The growth of activity in the futures and options bourses has been even more dramatic. A record-setting run over a five-day period in mid-May saw the RTS futures trade volumes exceed $3bn on several days, which is impressive when compared with a daily average of $1.1bn in the second half of last year. The volume of options trades peaked at $960m in the week prior to the RTS May record, albeit the average was just over $600m. This compares with a daily average of just over $200m through the second half of 2007. Only three years ago, the volume of trade in futures averaged less than $100m per day, while trade in options was not much more than $10m per day. For the RTS Index, Gazprom and LUKOIL trades accounted for the bulk of daily trade in these bourses, but the number of active instruments is increasing, as is the trade volume.
The uncertain environment - whereby the Russia story looks mainly positive while the international environment is risky - has provided the perfect backdrop for the growth in portfolio insurance-style derivatives, as portfolio managers look to protect against a general market fall, while sticking with the individual stock stories. This has been one reason for the growth in derivatives volumes. The other reason is the leverage that such instruments provide. As interest rates have climbed in Russia and liquidity has generally become more difficult to access, some traders and short-term investors have avoided the usual margin accounts and have instead been using the futures and options instruments to get leveraged exposure to their chosen stock names and market themes.
The daily trade in Russian equities now regularly tops the combined daily trade of all other Eastern European bourses. The split between domestic trades and those transacted in international bourses this year is split approximately 63:37 in favour of domestic volumes. However, 17% of the daily total was reported via the RTS OTC bourse, with the majority of this volume on behalf of foreign investors. Taking account of this, the real split is, therefore, not far off 50:50. Of the international trade, the majority (over 80%) was transacted via the London exchange, which is not surprising given the number of major Russian companies that have IPO'd there in recent years. This includes almost $20bn worth of new money raised via London in 2007.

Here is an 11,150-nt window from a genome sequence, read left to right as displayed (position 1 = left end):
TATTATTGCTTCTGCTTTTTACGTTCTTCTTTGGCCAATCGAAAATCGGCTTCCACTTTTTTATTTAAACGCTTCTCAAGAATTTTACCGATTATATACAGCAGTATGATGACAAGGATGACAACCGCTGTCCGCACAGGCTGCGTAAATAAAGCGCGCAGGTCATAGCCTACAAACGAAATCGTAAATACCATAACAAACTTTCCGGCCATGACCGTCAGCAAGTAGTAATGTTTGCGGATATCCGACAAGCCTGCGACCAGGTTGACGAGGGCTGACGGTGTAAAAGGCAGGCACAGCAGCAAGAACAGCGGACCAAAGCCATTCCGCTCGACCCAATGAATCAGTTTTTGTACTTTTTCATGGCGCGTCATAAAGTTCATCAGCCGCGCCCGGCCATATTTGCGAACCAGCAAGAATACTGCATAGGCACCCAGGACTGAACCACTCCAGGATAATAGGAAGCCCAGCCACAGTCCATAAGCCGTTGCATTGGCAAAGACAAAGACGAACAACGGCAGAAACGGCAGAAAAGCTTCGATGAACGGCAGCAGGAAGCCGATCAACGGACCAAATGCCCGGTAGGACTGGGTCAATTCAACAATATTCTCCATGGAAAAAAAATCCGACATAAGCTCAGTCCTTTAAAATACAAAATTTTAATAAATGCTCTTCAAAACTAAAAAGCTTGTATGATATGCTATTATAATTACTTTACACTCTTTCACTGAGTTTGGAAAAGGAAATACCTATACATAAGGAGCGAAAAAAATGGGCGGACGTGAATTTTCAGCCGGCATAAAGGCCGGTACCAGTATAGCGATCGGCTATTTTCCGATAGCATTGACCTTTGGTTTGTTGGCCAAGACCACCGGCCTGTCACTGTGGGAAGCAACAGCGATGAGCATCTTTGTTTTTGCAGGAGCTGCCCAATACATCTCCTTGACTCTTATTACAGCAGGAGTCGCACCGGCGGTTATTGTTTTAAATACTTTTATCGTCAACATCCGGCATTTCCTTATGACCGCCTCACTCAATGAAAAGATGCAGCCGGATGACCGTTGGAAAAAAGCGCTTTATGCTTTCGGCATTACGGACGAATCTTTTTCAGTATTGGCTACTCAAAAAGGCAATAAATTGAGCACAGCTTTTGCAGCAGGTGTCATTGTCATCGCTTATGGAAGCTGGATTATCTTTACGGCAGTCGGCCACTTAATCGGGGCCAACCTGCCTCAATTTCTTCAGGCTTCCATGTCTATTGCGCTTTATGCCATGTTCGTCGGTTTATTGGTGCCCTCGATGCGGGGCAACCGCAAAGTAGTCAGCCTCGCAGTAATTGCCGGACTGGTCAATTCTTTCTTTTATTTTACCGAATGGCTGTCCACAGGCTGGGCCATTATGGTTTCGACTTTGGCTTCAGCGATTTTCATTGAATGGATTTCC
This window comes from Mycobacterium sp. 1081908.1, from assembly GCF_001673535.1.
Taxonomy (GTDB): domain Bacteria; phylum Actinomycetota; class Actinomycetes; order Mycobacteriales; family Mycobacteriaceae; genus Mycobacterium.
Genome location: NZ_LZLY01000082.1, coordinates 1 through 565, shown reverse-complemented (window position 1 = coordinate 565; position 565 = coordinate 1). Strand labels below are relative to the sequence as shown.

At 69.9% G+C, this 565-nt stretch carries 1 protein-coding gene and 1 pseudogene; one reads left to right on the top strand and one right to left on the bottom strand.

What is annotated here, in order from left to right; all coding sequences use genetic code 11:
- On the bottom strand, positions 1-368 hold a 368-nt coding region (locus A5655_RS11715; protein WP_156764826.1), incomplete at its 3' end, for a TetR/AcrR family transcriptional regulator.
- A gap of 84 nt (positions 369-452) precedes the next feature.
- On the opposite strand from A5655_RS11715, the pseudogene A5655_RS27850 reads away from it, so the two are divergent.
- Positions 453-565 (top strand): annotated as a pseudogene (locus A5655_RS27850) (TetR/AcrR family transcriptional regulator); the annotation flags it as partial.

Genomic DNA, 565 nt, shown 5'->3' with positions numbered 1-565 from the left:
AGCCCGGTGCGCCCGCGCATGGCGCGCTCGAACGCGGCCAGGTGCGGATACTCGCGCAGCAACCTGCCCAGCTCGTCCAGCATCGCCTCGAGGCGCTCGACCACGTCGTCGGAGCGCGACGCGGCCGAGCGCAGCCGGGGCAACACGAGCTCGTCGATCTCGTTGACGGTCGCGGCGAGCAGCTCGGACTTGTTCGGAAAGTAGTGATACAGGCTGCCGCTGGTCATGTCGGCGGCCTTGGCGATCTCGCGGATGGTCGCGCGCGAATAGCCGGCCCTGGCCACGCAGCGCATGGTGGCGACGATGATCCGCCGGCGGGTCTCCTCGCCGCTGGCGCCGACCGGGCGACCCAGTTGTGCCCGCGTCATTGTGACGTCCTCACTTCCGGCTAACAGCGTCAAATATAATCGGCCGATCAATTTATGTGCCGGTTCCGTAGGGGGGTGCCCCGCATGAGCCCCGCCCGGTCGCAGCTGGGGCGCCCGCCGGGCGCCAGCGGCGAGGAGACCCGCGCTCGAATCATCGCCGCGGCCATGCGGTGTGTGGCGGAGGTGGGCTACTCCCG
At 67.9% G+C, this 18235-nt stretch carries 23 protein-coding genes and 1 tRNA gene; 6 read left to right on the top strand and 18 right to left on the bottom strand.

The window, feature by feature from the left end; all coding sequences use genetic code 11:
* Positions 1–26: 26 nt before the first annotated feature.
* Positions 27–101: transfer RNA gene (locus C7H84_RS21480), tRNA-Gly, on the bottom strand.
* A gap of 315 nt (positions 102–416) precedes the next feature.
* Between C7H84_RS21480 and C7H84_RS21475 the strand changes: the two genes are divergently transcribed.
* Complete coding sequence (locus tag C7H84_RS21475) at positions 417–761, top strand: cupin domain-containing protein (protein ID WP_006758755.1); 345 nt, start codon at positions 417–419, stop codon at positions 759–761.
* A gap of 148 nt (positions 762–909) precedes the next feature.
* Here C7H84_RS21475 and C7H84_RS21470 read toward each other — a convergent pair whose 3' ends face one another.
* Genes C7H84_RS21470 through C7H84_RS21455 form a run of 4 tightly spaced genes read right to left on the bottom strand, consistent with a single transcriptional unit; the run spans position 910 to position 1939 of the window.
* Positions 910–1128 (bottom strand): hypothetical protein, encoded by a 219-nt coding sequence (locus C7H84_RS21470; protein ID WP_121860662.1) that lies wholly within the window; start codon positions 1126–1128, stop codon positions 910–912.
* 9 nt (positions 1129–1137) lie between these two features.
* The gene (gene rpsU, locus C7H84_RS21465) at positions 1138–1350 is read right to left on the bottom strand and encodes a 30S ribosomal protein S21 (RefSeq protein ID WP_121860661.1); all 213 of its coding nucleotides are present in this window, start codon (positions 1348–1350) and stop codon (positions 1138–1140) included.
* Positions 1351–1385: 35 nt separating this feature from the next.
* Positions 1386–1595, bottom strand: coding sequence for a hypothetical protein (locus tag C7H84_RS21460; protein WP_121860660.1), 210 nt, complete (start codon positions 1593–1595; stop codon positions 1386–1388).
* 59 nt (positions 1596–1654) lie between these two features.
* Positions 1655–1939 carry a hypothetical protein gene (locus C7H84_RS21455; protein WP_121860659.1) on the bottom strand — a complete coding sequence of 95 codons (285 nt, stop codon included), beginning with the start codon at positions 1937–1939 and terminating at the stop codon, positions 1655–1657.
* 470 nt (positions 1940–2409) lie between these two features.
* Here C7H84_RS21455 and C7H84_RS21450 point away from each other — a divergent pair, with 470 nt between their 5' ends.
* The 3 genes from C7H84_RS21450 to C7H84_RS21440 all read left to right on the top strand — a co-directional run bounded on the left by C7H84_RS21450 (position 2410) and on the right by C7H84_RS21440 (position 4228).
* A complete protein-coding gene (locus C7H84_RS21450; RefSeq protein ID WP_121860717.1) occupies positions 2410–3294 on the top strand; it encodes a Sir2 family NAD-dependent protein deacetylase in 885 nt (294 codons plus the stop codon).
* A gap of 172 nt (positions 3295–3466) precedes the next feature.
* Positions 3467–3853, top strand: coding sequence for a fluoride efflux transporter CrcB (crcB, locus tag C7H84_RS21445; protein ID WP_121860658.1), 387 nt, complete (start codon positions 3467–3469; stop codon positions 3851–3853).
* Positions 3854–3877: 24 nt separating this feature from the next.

Although 50% of the average daily volume is transacted on Micex and other local bourses (ex-OTC), the current split in the ownership of the free-float in total issued equities is still heavily biased towards foreign investment funds. The free-float is currently approximately 28.5% and, of this, approximately 65% can be traced to foreign funds. It is worthy noting that four years ago they accounted for 80% of the free-float. In spite of the higher proportion of domestic traded volume, the split is still biased towards foreign funds because of the slow pace of development of pension funds and the relatively slow growth in the use of savings means such as mutual funds. Both of these are dominant investors in developed economies but are still not a major factor in the Russian market.
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